Furthermore, the majority's interpretation of Mains Farm and Hagemann erroneously assumes that business uses are per se incompatible with residential uses. This conclusion overlooks the intent behind a "residential purposes only" covenant a desire to preserve the residential character of the neighborhood and to make the neighborhood more attractive for residential purposes. See Mains Farm, 121 Wn.2d at 815. The majority's bright line rule ignores the clear fact that some business activities are unobtrusive and in no way make a neighborhood any less attractive for residential purposes. For example, an architect, a writer, or a salesperson working full time out of their residence, with little if any structural changes and a minimal increase in traffic, does not alter the character of a residential neighborhood.

In lieu of the bright line "no business use" rule advanced by the majority, this court should adhere to Hunter Tract and Mains Farm and examine whether the questioned activity is an incidental use of the residence when compared to its main use and purpose. Hunter Tract, 98 Wash. at 115; Mains Farm, 121 Wn.2d at 820.

In Mains Farm, this court examined the main use and purpose of a residence to determine whether a business activity violated a restrictive covenant.

In this case the "main use and purpose" is not to provide a single family residence, but to provide 24-hour protective care and supervision in exchange for money.

. . . .

Pursuant to Hunter Tract Imp. Co. v. Corporation of Catholic Bishop, 98 Wash. 112, 167 P. 100 (1917), the court must distinguish between an incidental use and the main use and purpose. . . .

Mains Farm, 121 Wn.2d at 820-21.

Under Hunter Tract, Mains Farm, and Hagemann, business use of property is balanced against residential use. In exceptional circumstances, the main use and purpose of the property is clearly business, i.e., the property is used for business purposes 24 hours a day, 7 days a week. See Mains Farm Homeowners Ass'n v. Worthington, supra; Hagemann v. Worth, supra. In all other situations, the business use and the residential use are balanced for their effect on the residential neighborhood. See Hunter Tract Imp. Co. v. Corporation of Catholic Bishop, supra. Activities that alter the character of a neighborhood are prohibited. Factors used to determine whether the character of a residential neighborhood is altered include, but are not limited to: structural changes, increased noise levels, increased pedestrian or vehicular traffic, outside employees working in the residence, increased pollution, hours of operation, and public safety. The mere fact that an activity may affect one or all of these factors is not alone dispositive. The crucial inquiry is whether one factor or a combination of factors causes the neighborhood to lose its character as a place of residence.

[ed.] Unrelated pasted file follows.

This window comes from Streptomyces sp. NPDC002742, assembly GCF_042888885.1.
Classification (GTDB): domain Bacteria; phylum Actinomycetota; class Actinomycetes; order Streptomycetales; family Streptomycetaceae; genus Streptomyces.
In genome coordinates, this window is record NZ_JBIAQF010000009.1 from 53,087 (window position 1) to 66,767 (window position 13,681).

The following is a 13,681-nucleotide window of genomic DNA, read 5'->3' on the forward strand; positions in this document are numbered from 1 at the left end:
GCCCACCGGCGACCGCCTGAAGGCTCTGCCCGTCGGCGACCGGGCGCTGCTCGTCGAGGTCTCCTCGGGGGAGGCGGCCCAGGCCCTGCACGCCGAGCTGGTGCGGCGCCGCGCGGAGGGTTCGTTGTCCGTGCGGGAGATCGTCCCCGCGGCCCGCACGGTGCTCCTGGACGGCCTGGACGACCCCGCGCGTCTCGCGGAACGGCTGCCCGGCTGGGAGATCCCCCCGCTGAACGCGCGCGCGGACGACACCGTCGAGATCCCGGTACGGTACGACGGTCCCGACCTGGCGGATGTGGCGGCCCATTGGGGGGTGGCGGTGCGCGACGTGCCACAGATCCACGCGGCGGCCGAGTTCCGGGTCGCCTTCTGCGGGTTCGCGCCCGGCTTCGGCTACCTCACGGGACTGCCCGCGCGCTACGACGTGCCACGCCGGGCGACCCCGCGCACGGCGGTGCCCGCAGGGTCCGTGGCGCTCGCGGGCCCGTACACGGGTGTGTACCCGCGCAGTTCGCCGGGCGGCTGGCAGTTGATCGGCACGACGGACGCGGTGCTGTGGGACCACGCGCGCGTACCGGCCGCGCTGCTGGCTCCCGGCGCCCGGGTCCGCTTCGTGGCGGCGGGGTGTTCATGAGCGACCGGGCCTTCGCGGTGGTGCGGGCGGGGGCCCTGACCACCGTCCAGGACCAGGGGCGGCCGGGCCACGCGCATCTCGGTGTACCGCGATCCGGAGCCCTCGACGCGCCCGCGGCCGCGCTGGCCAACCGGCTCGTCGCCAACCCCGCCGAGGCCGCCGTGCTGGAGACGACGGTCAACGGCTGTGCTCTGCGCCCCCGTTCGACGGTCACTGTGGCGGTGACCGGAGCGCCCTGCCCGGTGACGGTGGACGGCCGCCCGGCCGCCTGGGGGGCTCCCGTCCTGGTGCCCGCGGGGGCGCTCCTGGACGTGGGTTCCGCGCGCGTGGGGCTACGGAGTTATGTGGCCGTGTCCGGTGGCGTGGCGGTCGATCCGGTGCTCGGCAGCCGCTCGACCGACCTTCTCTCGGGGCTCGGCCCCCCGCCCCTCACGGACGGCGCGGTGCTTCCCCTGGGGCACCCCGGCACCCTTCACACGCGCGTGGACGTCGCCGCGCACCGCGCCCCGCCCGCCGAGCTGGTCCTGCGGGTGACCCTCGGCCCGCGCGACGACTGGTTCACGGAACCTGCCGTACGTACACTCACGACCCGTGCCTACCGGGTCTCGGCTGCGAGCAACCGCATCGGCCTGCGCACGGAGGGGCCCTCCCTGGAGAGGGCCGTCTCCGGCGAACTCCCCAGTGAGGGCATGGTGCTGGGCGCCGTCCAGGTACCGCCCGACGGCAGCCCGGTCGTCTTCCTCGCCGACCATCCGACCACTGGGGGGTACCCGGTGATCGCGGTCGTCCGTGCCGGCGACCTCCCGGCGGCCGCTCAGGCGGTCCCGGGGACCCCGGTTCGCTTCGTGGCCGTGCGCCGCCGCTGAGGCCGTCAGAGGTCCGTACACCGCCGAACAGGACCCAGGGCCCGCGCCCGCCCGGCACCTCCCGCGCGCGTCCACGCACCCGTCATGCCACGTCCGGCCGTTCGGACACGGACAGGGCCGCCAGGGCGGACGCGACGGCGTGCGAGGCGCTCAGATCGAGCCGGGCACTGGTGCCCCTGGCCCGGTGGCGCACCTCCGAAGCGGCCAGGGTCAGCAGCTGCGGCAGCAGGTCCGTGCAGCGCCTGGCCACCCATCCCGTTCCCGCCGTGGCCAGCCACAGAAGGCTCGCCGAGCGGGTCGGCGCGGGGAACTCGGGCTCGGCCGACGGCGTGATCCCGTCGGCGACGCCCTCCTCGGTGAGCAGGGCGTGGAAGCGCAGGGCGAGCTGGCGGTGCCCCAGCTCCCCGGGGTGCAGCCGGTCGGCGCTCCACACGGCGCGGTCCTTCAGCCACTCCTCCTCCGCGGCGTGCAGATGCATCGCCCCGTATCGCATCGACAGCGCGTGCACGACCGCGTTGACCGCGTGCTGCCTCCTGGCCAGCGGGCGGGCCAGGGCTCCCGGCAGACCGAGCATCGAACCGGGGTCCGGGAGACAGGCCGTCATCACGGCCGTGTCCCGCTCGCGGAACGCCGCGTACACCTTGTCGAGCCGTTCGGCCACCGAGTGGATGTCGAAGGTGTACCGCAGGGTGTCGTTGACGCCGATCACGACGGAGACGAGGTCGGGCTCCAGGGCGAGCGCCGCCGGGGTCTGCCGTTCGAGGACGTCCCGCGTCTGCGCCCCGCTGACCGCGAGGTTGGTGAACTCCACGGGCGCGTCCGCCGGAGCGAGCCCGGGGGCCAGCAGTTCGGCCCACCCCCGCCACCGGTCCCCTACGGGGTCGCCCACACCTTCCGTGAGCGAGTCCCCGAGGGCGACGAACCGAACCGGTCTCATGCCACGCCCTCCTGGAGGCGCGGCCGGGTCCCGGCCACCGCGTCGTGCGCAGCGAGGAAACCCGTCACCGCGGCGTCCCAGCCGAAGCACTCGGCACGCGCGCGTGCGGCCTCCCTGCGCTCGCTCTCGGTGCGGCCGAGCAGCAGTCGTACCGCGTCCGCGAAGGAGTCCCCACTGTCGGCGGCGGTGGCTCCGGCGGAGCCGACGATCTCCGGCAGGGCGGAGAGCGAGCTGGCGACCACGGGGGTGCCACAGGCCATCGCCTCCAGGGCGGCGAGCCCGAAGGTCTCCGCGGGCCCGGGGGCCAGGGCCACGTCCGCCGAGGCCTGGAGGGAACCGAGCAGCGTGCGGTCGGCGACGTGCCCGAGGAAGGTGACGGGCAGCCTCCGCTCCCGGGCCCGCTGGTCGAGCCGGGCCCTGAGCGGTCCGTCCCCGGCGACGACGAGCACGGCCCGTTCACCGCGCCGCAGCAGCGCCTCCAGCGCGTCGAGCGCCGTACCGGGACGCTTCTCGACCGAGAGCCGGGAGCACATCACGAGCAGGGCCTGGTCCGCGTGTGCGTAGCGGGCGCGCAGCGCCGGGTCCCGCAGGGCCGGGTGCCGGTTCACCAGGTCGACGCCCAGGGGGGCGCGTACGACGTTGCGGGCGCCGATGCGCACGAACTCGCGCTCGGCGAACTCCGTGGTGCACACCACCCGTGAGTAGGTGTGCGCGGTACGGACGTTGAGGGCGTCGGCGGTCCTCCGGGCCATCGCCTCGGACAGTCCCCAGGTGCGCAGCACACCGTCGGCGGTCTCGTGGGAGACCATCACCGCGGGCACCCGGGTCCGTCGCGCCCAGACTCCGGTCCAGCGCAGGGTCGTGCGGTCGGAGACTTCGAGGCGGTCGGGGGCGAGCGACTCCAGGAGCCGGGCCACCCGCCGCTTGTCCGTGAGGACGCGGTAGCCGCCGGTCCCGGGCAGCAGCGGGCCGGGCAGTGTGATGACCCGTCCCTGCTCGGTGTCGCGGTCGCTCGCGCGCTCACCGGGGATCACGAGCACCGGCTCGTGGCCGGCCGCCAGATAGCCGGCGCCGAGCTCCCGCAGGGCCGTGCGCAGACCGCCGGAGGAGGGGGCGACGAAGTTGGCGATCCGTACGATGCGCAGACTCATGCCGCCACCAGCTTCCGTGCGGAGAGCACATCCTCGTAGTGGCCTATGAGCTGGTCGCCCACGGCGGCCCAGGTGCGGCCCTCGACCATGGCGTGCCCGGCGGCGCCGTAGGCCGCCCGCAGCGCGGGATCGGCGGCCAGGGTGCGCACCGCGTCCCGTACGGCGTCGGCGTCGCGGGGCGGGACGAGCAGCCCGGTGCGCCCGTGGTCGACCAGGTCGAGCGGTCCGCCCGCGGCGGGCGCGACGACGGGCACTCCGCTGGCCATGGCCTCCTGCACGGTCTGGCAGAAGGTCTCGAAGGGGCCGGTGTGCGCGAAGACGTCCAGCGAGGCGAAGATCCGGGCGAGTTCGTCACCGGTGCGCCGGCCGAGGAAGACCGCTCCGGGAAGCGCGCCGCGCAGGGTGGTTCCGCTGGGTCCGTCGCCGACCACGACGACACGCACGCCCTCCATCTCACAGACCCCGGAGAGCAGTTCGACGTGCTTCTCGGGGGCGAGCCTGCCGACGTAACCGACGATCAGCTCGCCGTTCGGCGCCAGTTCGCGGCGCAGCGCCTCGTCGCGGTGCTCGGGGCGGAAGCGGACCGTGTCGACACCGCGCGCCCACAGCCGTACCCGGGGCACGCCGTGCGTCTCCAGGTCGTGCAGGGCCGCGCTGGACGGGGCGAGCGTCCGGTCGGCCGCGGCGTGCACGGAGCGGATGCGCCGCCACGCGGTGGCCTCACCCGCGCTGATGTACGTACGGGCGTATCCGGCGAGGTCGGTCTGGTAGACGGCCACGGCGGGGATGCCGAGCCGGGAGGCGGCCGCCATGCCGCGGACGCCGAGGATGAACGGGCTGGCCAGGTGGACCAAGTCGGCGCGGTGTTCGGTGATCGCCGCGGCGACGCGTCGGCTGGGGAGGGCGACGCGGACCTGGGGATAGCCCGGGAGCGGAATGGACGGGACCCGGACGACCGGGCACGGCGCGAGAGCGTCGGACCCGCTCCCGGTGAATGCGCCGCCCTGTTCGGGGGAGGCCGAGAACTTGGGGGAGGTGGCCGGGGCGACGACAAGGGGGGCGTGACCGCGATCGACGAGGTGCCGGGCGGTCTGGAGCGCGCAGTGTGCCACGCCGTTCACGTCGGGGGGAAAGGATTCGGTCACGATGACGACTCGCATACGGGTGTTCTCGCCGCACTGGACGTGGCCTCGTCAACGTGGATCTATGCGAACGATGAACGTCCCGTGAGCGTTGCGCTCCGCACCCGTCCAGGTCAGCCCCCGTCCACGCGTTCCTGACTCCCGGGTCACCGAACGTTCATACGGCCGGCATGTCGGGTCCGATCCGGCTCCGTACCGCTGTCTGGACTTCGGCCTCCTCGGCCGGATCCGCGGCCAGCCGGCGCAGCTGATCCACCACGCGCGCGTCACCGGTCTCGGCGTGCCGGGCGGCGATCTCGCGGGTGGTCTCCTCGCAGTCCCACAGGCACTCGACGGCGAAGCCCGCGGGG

Under this analysis, the Metzners allege an increase in noise from the Wojdylas' day care altered the character of their residential neighborhood. Noise, if significant and repetitious, may on its own change the character of a residential neighborhood. Here, affidavits provided by the Wojdylas contradict the claims made by the Metzners that noise changed the character of the neighborhood. Some neighbors even stated they were unaware the Wojdylas operated a day care facility out of their home. Because the record is inadequate to determine whether the Wojdylas' day care changed the character of the neighborhood, I would remand the case to Superior Court for further findings of fact.

UTTER and DURHAM, JJ., concur with GUY, J.